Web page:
Winds of Political Change Haven’t Shifted Public’s Ideology Balance
by Juliana Horowitz, Research Associate, Pew Research Center for the People & the Press
The Democratic Party’s advantage in party identification has widened over the past two decades, but the share of Americans who describe their political views as liberal, conservative or moderate has remained stable during the same period. Only about one-in-five Americans currently call themselves liberal (21%), while 38% say they are conservative and 36% describe themselves as moderate. This is virtually unchanged from recent years; when George W. Bush was first elected president, 18% of Americans said they were liberal, 36% were conservative and 38% considered themselves moderate.1
Young people are considerably more likely than older Americans to describe their political views as liberal. About the same number of those younger than age 30 say they are liberal (27%) as say they are conservative (30%). The ideological gap is much wider among older Americans; 50 to 64 year-olds are more than twice as likely to describe themselves as conservative (41%) than as liberal (19%), and those age 65 and older are three times more likely to say they are conservative (45% vs. 15% liberal).
Ideological ratings also vary significantly by education. Four-in-ten Americans with graduate degrees say they are politically moderate, while about three-in-ten say they are either liberal or conservative (29% each). Among those with no more than a high school education, a third says they are moderate, 41% describe themselves as conservative and fewer than one-in-five call themselves liberal (18%).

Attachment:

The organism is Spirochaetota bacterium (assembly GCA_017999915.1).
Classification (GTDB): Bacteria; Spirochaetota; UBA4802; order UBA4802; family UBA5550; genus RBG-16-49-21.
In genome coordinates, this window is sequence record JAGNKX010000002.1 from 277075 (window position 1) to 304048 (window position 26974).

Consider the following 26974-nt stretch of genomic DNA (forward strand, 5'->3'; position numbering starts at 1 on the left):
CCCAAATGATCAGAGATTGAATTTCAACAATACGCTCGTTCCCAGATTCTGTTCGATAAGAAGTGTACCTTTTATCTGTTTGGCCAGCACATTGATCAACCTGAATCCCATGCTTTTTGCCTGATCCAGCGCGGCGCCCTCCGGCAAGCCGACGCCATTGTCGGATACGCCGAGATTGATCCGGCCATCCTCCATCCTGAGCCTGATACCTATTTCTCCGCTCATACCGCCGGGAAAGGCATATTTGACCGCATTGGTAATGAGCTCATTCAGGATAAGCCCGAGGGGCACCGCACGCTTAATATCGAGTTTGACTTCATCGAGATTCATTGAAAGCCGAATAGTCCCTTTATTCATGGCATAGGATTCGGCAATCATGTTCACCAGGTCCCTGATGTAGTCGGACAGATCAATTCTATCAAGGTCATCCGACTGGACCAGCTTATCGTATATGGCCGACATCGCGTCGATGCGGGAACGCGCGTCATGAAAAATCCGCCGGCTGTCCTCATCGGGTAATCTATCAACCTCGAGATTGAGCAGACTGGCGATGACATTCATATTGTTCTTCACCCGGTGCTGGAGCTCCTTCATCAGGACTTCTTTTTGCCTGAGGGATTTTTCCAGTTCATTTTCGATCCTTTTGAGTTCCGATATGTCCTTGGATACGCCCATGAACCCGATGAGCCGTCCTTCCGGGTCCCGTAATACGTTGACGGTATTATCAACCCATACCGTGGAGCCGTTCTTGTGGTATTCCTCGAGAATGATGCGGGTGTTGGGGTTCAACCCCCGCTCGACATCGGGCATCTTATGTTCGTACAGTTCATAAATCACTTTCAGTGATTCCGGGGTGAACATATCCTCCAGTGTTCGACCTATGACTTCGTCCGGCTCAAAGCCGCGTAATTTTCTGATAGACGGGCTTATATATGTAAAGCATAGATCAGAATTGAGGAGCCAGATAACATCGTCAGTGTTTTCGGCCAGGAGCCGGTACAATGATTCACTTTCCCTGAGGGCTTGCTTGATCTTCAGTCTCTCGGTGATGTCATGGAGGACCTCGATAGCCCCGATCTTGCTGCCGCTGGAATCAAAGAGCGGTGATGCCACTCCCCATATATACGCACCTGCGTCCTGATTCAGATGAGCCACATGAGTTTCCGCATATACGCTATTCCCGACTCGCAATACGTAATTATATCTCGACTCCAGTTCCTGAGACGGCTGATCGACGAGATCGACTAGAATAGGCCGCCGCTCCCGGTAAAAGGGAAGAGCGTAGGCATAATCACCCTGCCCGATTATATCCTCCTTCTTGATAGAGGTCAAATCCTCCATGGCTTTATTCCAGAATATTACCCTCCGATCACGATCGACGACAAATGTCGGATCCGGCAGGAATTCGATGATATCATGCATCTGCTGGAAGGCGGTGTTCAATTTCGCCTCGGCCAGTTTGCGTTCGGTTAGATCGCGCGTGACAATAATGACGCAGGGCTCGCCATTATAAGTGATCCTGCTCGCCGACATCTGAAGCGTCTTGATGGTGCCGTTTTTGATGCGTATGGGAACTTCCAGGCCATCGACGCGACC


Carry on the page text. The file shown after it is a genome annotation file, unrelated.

Still, ideological labels do not always predict opinions about key policy issues. For example, about half of Americans who describe their political views as conservative say that all (24%) or some (27%) of the tax cuts passed under George W. Bush should be repealed. More than four-in-ten conservatives (43%) say that abortion should be legal in some or all cases. On the other hand, nearly half of self-described liberals (49%) favor more offshore drilling for oil and gas in U.S. waters.
Ideology among Partisans
Democrats, on balance, describe themselves as either liberal (34%) or moderate (37%) and the proportion labelling themselves as liberal has risen in recent years. Republicans, on the other hand, are not only largely conservative (68%) but, as their share of the electorate has declined somewhat, a higher proportion now say they are conservative than in the past. The ideological balance has been more stable among independents.
About a third of Democrats label themselves as liberal (34%) and a quarter say they are conservative; in 2000, Democrats were about as likely to say they were liberal (27%) as they were to call themselves conservative (24%). Fewer Democrats now say they are moderate than did so in recent years.
While Democrats are divided in their ideological ratings, Republicans largely classify their political views as conservative; about two-thirds describe themselves that way (68%), compared with 64% in 2004 and 63% in 2000. A quarter say they are moderate, while virtually no Republican says the label “liberal” applies to them (4%).
Among independents, nearly half (45%) describe their views as moderate, 30% say they are conservative and 20% call themselves liberal. These figures are nearly identical to the way independents described their political views earlier in the decade. In 2000, 46% called themselves moderate, 28% said they were conservative and 20% described themselves as liberal. In 2005, however, independents were about as likely to say they were liberal (24%) as they were to label themselves conservative (26%).